Attorneys say inmate ‘severely mentally ill, brain damaged’

Attorneys for Death Row inmate Duane Owen argued Wednesday that the Florida Supreme Court should issue a stay of Owen’s scheduled execution to see if he is mentally competent to be put to death.

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  • | 9:25 a.m. May 26, 2023
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Attorneys for Death Row inmate Duane Owen argued Wednesday that the Florida Supreme Court should issue a stay of Owen’s scheduled execution, allowing time to delve into whether he is mentally competent to be put to death.

The attorneys filed documents at the Supreme Court after Gov. Ron DeSantis on Monday ordered a psychiatric evaluation of Owen, who was convicted of committing two murders in Palm Beach County in 1984. DeSantis directed three psychiatrists to evaluate Owen on Tuesday and report findings by the end of the day Wednesday.

While the findings were pending, Owen’s attorneys filed a 62-page brief at the Supreme Court arguing, in part, that Owen suffers from mental illness and brain damage and should not be executed. The brief contended that Owen’s due-process rights had been violated because “no jury or court ever heard Owen’s compelling mitigation” related to his mental condition.

“Although Owen submits that he should not have made it to this stage of the appeal as he is incompetent to proceed, Owen’s declining mental condition, schizophrenia, and fixed delusions also place Owen outside of the class of individuals allowed to be executed because he lacks the sanity to be executed,” the brief said.

DeSantis on May 9 signed a death warrant for Owen, with the execution scheduled for June 15. DeSantis’ order Monday for a psychiatric examination included putting a temporary hold on the execution — though the order expressed doubts about the insanity arguments and made clear the execution could take place June 15.

Owen’s lawyers sent a letter to the governor that included a neuropsychologist’s recent evaluation of the inmate’s competency. DeSantis’ order said nothing in the neuropsychologist’s report “demonstrates that Owen lacks the mental capacity to understand the nature of the death penalty and the reasons why it was imposed.”

DeSantis issued the death warrant in Owen’s murder of Georgianna Worden, who was bludgeoned with a hammer and sexually assaulted in her Boca Raton home in May 1984, according to the death warrant and court records.

Owen, now 62, also was sentenced to death in the March 1984 murder of 14-year-old Karen Slattery, who was babysitting at a Delray Beach home, according to state and federal court documents. Slattery was stabbed to death.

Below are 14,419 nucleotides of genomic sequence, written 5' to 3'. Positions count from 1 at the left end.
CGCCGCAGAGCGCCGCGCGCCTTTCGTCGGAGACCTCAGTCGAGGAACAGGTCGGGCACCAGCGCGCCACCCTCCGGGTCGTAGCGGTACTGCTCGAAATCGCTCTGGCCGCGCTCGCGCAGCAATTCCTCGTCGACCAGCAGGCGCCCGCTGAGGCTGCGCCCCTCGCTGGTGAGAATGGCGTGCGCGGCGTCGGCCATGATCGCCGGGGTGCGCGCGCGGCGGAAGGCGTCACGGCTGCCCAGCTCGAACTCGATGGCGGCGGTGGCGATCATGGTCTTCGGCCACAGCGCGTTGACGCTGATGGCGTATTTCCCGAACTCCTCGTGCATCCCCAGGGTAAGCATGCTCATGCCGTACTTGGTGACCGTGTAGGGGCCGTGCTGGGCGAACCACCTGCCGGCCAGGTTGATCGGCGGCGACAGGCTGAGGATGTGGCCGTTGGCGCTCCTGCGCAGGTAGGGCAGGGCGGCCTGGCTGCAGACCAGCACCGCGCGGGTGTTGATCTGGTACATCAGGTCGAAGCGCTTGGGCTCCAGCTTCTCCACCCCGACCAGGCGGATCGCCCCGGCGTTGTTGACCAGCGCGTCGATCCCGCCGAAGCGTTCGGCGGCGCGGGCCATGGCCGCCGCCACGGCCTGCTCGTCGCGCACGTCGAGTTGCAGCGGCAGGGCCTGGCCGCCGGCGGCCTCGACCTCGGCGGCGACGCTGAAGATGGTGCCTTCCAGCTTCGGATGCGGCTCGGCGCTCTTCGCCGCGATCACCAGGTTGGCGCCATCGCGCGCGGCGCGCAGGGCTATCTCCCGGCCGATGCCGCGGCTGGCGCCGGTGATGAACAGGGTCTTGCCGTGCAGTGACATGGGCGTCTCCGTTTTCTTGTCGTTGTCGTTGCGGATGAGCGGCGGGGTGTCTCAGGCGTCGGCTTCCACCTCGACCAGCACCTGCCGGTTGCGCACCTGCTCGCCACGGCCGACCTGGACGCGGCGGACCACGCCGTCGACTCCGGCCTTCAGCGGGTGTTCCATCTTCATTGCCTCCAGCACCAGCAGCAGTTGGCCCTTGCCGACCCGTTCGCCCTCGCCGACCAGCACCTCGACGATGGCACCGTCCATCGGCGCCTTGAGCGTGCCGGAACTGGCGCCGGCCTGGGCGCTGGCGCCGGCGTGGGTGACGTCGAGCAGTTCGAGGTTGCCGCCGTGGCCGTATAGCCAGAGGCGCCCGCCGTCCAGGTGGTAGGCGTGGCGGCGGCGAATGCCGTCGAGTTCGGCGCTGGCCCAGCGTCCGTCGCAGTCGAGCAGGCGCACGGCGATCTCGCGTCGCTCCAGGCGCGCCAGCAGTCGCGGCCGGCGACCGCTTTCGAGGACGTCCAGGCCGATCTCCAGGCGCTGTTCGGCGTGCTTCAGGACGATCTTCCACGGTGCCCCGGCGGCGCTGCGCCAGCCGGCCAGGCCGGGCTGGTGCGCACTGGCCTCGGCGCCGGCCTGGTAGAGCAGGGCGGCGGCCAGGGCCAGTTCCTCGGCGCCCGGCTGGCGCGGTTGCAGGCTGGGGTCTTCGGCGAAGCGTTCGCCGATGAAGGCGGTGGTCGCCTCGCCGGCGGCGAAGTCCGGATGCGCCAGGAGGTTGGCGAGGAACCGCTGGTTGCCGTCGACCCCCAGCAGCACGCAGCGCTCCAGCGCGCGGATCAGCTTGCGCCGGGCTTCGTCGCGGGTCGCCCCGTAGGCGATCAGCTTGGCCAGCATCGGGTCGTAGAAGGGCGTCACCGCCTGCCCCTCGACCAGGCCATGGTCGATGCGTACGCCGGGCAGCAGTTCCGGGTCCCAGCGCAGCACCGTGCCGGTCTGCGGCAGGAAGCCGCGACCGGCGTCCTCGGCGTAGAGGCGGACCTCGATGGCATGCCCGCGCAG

“The Slattery and Worden cases are legally distinct but factually similar,” a panel of the 11th U.S. Circuit Court of Appeals wrote in a 2012 decision turning down an appeal by Owen in the Slattery case. “In each murder, Owen broke into a private home late at night, removed most of his clothing, sexually assaulted the victim, and brutally murdered the victim (he killed Slattery with a knife, Worden with a hammer). Delray Beach and Boca Raton police worked together to investigate the murders and, after Owen’s arrest, questioned Owen about both murders. Owen confessed to both murders on the same day.”

But the brief filed Wednesday described Owen as a “severely mentally ill, brain damaged individual” and said the recent evaluation by neuropsychologist Hyman Eisenstein “uncovered new evidence regarding Owen’s competency and insanity.”

“Dr. Eisenstein is a qualified neuropsychologist who has evaluated Owen and found he suffers from schizophrenia and severe delusional thought processes which render him legally insane and incompetent to proceed,” the brief said.

The brief detailed a troubled childhood in which Owen’s parents died and he suffered sexual abuse.

“Growing up, Owen had no support system, no guidance, no structure that he began operating on impulses that were very primitive,” the brief said. “Owen grew up in a household where predatory behavior — whether for pleasure of beating, brutalizing, humiliating, or for sexual gratification — was an everyday event.”

A Palm Beach County circuit judge last week rejected arguments raised by Owen’s attorneys. Along with seeking a stay Wednesday, Owen’s attorneys urged the Supreme Court should send the case back to a lower court for a competency determination and an evidentiary hearing.


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